Forest officials rescue Himalayan Black bear

After finding a female Himalayan Black bear trapped in a snare meant for wild boars, the farmers in Chapcha under Chukha alerted their forest range office of the trapped bear. The farmers had set snares to entrap wild animals that damage their crops during the night.

The officials from the Wildlife Rescue and Animal Section of Wildlife Conservation Division (WCD) rescued the two-year old Himalayan Black bear trapped in a maize field. They tranquilized the bear to reduce the stress as the bear was caught in the trap for more than an hour.

The officials also took measurements of the bear while it was sedated. The female Himalayan Black bear weighed about 62 kilograms and measured 116 cm long.

The officials also extracted the blood samples and parasites for laboratory testing to reveal the health condition of the bear. According to the officials, no physical injuries were found on the bear and the bear appeared fit enough to be released back to the forest.  Therefore, the bear was transported in an iron crate and released back to her natural habitat.

In a similar case, the officials with the Wildlife Rescue and Animal Health Section under Wildlife Conservation Division, Department of Forest and Park Services (DoFPS) have rescued a male common leopard from Thongjhazur village under Saprang on October 20.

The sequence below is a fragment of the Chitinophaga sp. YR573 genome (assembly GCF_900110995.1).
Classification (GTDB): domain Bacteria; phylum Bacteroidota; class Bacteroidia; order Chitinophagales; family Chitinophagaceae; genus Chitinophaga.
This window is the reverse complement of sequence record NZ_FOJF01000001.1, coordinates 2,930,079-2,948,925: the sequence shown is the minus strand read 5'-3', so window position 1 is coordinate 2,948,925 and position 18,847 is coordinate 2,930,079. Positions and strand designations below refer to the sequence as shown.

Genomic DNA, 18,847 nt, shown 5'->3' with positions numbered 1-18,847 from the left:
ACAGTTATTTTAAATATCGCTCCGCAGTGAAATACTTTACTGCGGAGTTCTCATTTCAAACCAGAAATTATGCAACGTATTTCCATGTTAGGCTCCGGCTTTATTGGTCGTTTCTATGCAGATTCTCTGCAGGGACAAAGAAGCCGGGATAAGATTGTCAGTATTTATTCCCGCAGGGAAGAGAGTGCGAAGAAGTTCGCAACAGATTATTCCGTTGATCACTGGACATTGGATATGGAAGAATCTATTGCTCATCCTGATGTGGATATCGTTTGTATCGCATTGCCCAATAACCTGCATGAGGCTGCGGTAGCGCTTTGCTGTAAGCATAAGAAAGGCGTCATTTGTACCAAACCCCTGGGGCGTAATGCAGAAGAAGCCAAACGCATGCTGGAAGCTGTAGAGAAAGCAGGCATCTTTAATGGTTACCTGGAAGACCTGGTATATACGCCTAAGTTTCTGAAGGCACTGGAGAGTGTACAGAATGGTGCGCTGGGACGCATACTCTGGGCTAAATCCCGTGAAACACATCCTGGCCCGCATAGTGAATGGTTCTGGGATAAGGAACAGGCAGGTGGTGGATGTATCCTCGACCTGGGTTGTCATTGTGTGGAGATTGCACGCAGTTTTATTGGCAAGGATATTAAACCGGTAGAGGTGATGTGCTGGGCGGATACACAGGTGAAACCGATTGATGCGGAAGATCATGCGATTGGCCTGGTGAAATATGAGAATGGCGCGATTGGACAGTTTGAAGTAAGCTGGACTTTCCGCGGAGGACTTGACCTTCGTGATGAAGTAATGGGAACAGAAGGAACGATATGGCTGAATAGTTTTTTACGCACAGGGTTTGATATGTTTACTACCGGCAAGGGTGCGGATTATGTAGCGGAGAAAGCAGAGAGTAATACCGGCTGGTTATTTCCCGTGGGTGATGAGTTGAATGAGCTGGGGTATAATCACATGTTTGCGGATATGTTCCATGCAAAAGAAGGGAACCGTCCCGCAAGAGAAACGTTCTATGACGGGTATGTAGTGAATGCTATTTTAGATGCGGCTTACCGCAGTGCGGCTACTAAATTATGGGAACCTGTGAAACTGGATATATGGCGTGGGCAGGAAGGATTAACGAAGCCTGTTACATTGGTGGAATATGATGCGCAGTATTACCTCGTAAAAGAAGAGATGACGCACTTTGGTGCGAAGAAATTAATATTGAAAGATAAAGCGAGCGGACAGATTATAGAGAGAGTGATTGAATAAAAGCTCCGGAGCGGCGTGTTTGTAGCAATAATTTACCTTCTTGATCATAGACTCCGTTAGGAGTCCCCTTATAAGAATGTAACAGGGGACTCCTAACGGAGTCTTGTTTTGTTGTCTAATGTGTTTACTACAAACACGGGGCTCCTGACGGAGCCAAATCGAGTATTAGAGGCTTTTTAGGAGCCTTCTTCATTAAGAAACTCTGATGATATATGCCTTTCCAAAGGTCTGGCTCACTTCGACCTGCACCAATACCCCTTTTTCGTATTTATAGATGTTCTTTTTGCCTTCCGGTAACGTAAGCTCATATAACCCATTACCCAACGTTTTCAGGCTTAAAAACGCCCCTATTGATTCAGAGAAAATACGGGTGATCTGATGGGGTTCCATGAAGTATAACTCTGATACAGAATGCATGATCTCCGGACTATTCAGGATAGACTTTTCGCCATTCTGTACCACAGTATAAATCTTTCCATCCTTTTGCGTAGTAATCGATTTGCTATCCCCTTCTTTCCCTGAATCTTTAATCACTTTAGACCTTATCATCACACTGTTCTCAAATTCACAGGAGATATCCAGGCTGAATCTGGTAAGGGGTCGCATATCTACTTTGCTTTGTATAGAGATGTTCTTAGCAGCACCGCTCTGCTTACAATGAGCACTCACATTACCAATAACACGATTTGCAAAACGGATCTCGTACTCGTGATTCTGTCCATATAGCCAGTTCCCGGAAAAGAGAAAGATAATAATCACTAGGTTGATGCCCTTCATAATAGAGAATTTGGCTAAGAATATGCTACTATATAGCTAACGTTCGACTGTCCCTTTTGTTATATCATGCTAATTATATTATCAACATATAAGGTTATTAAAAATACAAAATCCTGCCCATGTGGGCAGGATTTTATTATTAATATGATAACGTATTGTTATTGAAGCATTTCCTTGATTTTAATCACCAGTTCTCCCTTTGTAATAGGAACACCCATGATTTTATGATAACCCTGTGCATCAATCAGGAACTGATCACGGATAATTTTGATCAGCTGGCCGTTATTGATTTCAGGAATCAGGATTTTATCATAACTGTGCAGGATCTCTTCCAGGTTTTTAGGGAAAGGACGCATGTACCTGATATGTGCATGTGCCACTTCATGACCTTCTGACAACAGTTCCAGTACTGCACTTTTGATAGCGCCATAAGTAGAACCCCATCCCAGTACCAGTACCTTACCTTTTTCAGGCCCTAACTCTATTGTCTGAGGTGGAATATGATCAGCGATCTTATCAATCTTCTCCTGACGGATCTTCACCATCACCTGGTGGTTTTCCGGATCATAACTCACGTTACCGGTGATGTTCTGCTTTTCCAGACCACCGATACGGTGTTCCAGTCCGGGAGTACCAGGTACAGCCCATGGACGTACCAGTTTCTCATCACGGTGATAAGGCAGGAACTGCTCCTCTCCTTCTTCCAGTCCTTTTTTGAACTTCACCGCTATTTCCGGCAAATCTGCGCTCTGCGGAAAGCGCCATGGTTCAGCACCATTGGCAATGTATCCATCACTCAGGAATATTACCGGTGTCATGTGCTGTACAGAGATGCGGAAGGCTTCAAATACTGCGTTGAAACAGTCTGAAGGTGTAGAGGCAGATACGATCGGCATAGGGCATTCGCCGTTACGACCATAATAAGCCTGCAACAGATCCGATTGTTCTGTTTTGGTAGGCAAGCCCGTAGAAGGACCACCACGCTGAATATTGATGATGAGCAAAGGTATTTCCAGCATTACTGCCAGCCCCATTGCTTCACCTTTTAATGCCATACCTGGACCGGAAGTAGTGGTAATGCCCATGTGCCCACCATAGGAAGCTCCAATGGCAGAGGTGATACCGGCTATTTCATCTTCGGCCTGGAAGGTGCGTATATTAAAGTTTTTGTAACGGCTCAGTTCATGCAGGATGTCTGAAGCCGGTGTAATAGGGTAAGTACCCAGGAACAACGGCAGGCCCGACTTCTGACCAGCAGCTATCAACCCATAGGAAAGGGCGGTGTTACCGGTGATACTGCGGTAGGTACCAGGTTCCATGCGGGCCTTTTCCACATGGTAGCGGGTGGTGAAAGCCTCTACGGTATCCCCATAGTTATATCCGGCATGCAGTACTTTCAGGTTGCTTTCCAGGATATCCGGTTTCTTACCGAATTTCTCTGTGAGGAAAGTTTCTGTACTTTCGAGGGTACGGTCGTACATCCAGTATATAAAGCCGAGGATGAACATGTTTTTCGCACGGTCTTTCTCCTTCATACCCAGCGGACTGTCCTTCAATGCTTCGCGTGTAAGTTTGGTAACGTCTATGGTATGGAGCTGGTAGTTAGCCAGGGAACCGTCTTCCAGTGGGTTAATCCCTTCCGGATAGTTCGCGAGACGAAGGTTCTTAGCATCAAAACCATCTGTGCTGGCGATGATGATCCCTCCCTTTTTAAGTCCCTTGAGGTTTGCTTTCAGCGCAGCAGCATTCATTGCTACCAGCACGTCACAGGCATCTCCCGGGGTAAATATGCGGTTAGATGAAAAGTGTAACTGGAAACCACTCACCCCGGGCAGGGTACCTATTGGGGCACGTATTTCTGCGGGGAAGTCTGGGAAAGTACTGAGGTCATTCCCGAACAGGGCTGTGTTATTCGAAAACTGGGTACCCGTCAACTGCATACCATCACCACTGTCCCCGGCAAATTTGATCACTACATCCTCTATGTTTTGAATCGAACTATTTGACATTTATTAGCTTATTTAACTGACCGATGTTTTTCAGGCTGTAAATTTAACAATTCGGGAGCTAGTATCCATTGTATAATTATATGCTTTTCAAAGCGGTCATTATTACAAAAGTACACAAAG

The forest officer with the Royal Manas National Park was informed of the trapped leopard by villagers who were conducting a community forestry boundary survey. The villagers had set the traps about 80 meters away from the village to guard their cultivated lands from crop raiding wild animals.

The officials have been responding proactively to such calls and alerts and were able to rescue many of the injured wildlife. But in a few cases, the rescue came in a little too late or the injury was too grave for the animals to survive.

The number of wildlife coming in direct confrontation with humans and their pets are on the rise. The growing human population, degeneration of wildlife habitats, lack of food, and wildlife fleeing from predators are some of the factors that force the wildlife to move from their particular habitat.

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